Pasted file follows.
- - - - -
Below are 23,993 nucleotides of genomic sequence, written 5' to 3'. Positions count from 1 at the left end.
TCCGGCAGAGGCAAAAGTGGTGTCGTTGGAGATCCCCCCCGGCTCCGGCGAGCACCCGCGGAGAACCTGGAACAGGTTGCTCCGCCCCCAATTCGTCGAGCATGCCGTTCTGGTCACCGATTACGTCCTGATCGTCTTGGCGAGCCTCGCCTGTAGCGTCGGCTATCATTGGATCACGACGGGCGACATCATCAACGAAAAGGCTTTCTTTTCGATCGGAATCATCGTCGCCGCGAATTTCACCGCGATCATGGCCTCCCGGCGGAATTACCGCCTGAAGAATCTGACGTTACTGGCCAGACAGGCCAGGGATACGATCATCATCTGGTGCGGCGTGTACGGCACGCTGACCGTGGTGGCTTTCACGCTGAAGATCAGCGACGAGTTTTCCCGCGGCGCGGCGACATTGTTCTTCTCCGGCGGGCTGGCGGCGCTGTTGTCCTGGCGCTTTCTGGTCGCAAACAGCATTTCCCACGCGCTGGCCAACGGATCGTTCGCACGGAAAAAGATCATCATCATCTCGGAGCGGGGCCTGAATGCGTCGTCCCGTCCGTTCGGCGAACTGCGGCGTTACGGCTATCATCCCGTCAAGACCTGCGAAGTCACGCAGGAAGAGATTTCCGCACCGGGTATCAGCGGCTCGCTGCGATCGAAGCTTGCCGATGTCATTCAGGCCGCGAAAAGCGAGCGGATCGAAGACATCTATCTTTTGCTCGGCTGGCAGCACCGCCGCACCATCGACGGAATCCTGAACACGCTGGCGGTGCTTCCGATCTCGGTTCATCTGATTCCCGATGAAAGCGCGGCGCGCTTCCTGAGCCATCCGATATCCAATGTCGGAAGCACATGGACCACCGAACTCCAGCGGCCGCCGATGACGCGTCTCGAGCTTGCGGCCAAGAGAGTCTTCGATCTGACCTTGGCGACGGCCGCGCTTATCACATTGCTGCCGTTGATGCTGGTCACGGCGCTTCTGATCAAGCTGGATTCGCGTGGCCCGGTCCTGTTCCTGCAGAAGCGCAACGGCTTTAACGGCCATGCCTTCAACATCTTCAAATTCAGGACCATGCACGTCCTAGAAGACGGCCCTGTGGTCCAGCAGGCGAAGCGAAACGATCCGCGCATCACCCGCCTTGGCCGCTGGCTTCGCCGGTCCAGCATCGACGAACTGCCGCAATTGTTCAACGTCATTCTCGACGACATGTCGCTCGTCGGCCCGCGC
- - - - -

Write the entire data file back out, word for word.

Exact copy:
Below are 23,993 nucleotides of genomic sequence, written 5' to 3'. Positions count from 1 at the left end.
TCCGGCAGAGGCAAAAGTGGTGTCGTTGGAGATCCCCCCCGGCTCCGGCGAGCACCCGCGGAGAACCTGGAACAGGTTGCTCCGCCCCCAATTCGTCGAGCATGCCGTTCTGGTCACCGATTACGTCCTGATCGTCTTGGCGAGCCTCGCCTGTAGCGTCGGCTATCATTGGATCACGACGGGCGACATCATCAACGAAAAGGCTTTCTTTTCGATCGGAATCATCGTCGCCGCGAATTTCACCGCGATCATGGCCTCCCGGCGGAATTACCGCCTGAAGAATCTGACGTTACTGGCCAGACAGGCCAGGGATACGATCATCATCTGGTGCGGCGTGTACGGCACGCTGACCGTGGTGGCTTTCACGCTGAAGATCAGCGACGAGTTTTCCCGCGGCGCGGCGACATTGTTCTTCTCCGGCGGGCTGGCGGCGCTGTTGTCCTGGCGCTTTCTGGTCGCAAACAGCATTTCCCACGCGCTGGCCAACGGATCGTTCGCACGGAAAAAGATCATCATCATCTCGGAGCGGGGCCTGAATGCGTCGTCCCGTCCGTTCGGCGAACTGCGGCGTTACGGCTATCATCCCGTCAAGACCTGCGAAGTCACGCAGGAAGAGATTTCCGCACCGGGTATCAGCGGCTCGCTGCGATCGAAGCTTGCCGATGTCATTCAGGCCGCGAAAAGCGAGCGGATCGAAGACATCTATCTTTTGCTCGGCTGGCAGCACCGCCGCACCATCGACGGAATCCTGAACACGCTGGCGGTGCTTCCGATCTCGGTTCATCTGATTCCCGATGAAAGCGCGGCGCGCTTCCTGAGCCATCCGATATCCAATGTCGGAAGCACATGGACCACCGAACTCCAGCGGCCGCCGATGACGCGTCTCGAGCTTGCGGCCAAGAGAGTCTTCGATCTGACCTTGGCGACGGCCGCGCTTATCACATTGCTGCCGTTGATGCTGGTCACGGCGCTTCTGATCAAGCTGGATTCGCGTGGCCCGGTCCTGTTCCTGCAGAAGCGCAACGGCTTTAACGGCCATGCCTTCAACATCTTCAAATTCAGGACCATGCACGTCCTAGAAGACGGCCCTGTGGTCCAGCAGGCGAAGCGAAACGATCCGCGCATCACCCGCCTTGGCCGCTGGCTTCGCCGGTCCAGCATCGACGAACTGCCGCAATTGTTCAACGTCATTCTCGACGACATGTCGCTCGTCGGCCCGCGC